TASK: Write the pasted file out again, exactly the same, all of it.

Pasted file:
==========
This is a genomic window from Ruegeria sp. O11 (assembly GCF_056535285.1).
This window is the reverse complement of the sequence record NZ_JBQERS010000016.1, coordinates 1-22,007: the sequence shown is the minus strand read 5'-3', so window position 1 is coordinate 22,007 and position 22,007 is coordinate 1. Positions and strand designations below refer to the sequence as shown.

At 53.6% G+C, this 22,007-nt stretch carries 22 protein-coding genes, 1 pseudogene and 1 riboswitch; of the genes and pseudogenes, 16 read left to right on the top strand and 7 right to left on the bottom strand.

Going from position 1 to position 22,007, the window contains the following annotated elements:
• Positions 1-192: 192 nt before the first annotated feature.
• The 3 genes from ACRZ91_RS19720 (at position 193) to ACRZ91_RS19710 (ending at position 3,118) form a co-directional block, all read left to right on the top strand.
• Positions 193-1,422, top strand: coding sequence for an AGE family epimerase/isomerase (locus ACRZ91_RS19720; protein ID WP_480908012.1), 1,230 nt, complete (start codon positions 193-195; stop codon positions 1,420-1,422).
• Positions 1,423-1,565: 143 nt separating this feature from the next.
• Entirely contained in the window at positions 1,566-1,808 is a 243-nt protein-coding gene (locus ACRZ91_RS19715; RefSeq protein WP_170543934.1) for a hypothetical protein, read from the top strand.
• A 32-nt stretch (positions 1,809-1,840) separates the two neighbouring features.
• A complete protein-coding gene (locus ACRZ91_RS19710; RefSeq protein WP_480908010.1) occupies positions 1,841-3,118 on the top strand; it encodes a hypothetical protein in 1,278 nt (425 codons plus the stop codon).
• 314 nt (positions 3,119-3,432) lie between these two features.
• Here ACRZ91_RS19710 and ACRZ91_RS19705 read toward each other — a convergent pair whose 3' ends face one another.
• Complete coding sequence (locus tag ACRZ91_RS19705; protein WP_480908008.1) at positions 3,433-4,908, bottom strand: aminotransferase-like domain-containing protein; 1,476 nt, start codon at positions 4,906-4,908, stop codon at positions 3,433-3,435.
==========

This is a genomic window from Ruegeria sp. O11 (assembly GCF_056535285.1).
This window is the reverse complement of the sequence record NZ_JBQERS010000016.1, coordinates 1-22,007: the sequence shown is the minus strand read 5'-3', so window position 1 is coordinate 22,007 and position 22,007 is coordinate 1. Positions and strand designations below refer to the sequence as shown.

At 53.6% G+C, this 22,007-nt stretch carries 22 protein-coding genes, 1 pseudogene and 1 riboswitch; of the genes and pseudogenes, 16 read left to right on the top strand and 7 right to left on the bottom strand.

Going from position 1 to position 22,007, the window contains the following annotated elements:
• Positions 1-192: 192 nt before the first annotated feature.
• The 3 genes from ACRZ91_RS19720 (at position 193) to ACRZ91_RS19710 (ending at position 3,118) form a co-directional block, all read left to right on the top strand.
• Positions 193-1,422, top strand: coding sequence for an AGE family epimerase/isomerase (locus ACRZ91_RS19720; protein ID WP_480908012.1), 1,230 nt, complete (start codon positions 193-195; stop codon positions 1,420-1,422).
• Positions 1,423-1,565: 143 nt separating this feature from the next.
• Entirely contained in the window at positions 1,566-1,808 is a 243-nt protein-coding gene (locus ACRZ91_RS19715; RefSeq protein WP_170543934.1) for a hypothetical protein, read from the top strand.
• A 32-nt stretch (positions 1,809-1,840) separates the two neighbouring features.
• A complete protein-coding gene (locus ACRZ91_RS19710; RefSeq protein WP_480908010.1) occupies positions 1,841-3,118 on the top strand; it encodes a hypothetical protein in 1,278 nt (425 codons plus the stop codon).
• 314 nt (positions 3,119-3,432) lie between these two features.
• Here ACRZ91_RS19710 and ACRZ91_RS19705 read toward each other — a convergent pair whose 3' ends face one another.
• Complete coding sequence (locus tag ACRZ91_RS19705; protein WP_480908008.1) at positions 3,433-4,908, bottom strand: aminotransferase-like domain-containing protein; 1,476 nt, start codon at positions 4,906-4,908, stop codon at positions 3,433-3,435.